That Angelina Jolie-Pitt asks us to remove what we know about Brad and Angie from our feelings for a film about a couple embroiled in an emotional tangle is maybe a little naive on her part. They have always used their celebrity to bring attention to the right causes, and for the films they’re involved in – we get parsed versions of their personal life from them, and an often dubious encyclopedia of their personal life from the gossip columns. There are some celebrities who are simply too big, too embedded in our collective minds that that they can never disappear into a role the way most actors can. This would include larger than life personalities like Barbra Streisand, Madonna and now Angelina Jolie. So it is with inevitable overlay of knowledge about the icon that people will watch By the Sea.
I tried hard to separate what I knew about her and about him and about them while watching the film. Impossible. I then tried to imagine the same film starring unknowns – would it have been enough to hold our attention? A film that meditates on the grief of one woman for two hours? I then tried to imagine if a man had directed it, or someone I admired as an established auteur. Would I still see the film the same way? My conclusion was that I know too much about Angelina and Brad – even while probably knowing nothing, really – to be able to divorce them from their celebrity. Which is kind of a shame because there are some really great moments in By the Sea.
It seemed at first like maybe a meditation on Marcheline Bertrand’s break from Jon Voight when Angelina was a child – how her beloved mother had sacrificed her acting career for first her husband (who cheated on her and then left the family) and then for her children, on whom she devoted every ounce of love and attention. It’s clear Jolie’s loss of her mother is her greatest tragedy, the hardest thing she ever went through and a thing she had to work through artistically, which is what I thought By the Sea would be about. It takes place in the 1970s, she’s speaking in that soft little girl voice she once attributed to her mother on the press tour for Changeling, and Pitt is looking very like ’70s Voight. But something changed, or maybe changed, in the creative process between the script that she wrote after her mother’s death and the film she made with Pitt last year. That change seems to have shifted the narrative in an odd direction, one that doesn’t fully hold water.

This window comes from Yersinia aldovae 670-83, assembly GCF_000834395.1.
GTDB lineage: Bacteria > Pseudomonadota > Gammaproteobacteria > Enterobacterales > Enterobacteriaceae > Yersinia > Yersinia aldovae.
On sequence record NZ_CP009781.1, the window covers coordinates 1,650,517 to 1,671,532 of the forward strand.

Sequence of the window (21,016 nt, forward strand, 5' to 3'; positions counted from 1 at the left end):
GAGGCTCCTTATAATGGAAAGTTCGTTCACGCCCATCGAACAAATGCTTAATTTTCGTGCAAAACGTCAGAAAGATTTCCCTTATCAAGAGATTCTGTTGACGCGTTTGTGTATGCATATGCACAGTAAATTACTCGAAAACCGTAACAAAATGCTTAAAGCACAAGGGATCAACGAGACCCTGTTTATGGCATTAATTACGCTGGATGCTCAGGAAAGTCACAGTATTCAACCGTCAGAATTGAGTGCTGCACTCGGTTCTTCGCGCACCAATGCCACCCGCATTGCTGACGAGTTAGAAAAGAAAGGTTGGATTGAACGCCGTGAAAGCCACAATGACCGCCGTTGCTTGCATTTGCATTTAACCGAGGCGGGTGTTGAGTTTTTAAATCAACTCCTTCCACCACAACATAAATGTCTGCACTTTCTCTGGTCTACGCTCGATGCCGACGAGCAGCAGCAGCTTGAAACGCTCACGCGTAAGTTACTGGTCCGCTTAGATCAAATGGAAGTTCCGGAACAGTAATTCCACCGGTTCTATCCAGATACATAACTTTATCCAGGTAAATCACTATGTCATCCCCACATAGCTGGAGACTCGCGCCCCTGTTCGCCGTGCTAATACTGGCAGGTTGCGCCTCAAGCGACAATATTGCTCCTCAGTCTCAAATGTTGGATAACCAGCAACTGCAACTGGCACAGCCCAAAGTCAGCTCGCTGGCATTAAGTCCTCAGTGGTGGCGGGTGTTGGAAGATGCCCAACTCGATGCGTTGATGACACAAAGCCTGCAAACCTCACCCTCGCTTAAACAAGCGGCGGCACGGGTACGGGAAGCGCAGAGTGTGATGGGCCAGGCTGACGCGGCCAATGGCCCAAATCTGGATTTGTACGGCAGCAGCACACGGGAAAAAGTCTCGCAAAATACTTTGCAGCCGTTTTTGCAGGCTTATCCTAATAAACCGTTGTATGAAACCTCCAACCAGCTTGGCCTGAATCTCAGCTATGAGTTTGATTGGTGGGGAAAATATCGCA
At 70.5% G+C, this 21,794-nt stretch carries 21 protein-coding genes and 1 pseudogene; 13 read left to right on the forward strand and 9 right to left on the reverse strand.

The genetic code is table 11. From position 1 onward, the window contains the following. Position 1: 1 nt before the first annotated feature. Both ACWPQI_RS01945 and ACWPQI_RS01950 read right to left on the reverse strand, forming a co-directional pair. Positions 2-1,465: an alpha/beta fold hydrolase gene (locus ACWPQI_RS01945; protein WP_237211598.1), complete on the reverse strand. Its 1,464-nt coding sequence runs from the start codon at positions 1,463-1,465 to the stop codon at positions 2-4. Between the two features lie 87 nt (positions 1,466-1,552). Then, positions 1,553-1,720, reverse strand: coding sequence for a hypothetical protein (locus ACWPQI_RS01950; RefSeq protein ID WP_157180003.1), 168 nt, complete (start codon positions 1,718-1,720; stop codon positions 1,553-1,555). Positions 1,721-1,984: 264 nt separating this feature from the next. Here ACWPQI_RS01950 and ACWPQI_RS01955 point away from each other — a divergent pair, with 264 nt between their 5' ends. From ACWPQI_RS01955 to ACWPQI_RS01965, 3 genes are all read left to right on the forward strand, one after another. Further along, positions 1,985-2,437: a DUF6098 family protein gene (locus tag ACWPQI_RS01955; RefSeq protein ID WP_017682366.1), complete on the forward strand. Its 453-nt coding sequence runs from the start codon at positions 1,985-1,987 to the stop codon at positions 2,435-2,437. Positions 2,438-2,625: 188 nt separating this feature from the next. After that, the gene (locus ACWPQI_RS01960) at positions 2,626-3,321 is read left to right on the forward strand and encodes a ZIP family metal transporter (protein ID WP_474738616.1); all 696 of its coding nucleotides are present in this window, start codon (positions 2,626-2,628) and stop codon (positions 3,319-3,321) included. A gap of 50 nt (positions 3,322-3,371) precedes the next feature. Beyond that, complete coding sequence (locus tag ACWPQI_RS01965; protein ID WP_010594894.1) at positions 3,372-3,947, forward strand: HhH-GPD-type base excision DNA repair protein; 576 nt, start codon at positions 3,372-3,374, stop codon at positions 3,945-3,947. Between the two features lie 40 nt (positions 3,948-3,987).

We meet Vanessa (Jolie-Pitt) who stares off into space, pops pills, drinks, and can’t stand to have her husband touch her. Her husband (Pitt) drinks, doesn’t write, and spends his time trying to touch or connect with his wife. What is wrong between them is not understood at first but our suspicions come to fruition by the film’s end. That unexpected shift seems to have more to do with Jolie’s radical mastectomy and hysterectomy more than it does her mother’s having been left by her father. The two stories seem to have merged to create By the Sea.
The best part of the film is nothing to do with Brad and Angie, though they both give heartfelt, honest performances. It’s clear that they trust each other, love each other deeply and are willing to do anything for each other. That’s kind of a great thing to see on screen. The secondary couple, the beautiful young French marrieds who move in to the room next to them, represent the film’s best dramatic tension where Jolie’s finest moments as a director can be found.
Abetted by cinematographer Christian Berger, her camera eye both literally and figuratively captures Melanie Laurent’s body in such a fascinating way (Jolie and Pitt spy on their sex-entrenched neighbors) – it made me wish the whole film was about Laurent’s character. That we have to keep coming back to Jolie and Pitt’s depressing, go-nowhere narrative is the film’s ultimate problem. Jolie is almost there as a director. She’s getting better with each film. Her strengths are in the realm of the perverse yet she seems to back away from this. She ought to take her cues from people like David Cronenberg and Ken Russell because one thing Angelina Jolie will never be as an artist is conventional.
I would take no delight in deriding her ambition for making this film. Enough people did that with Madonna, Oprah and maybe with Streisand. There is just something delicious about taking down a woman who has so much. Instead I would say that By the Sea is a beautiful film to watch and worth the time to see what she’s turned up. It isn’t a great movie – it might not even be a good movie but there’s something about watching beautiful people in beautiful places that makes cinema what it is.
As Angelina stood up on a platform after the screening and endured questions and handshakes from admirers – probably many of them telling her how much they loved her movie just so that they could get a second with her – she looked big and tall and formidable, the opposite of the character she plays in By the Sea. This Angelina, the one who can command the room, is the one who won’t be taking a fall any time soon, no matter what people say about her when she’s not standing right in front of them.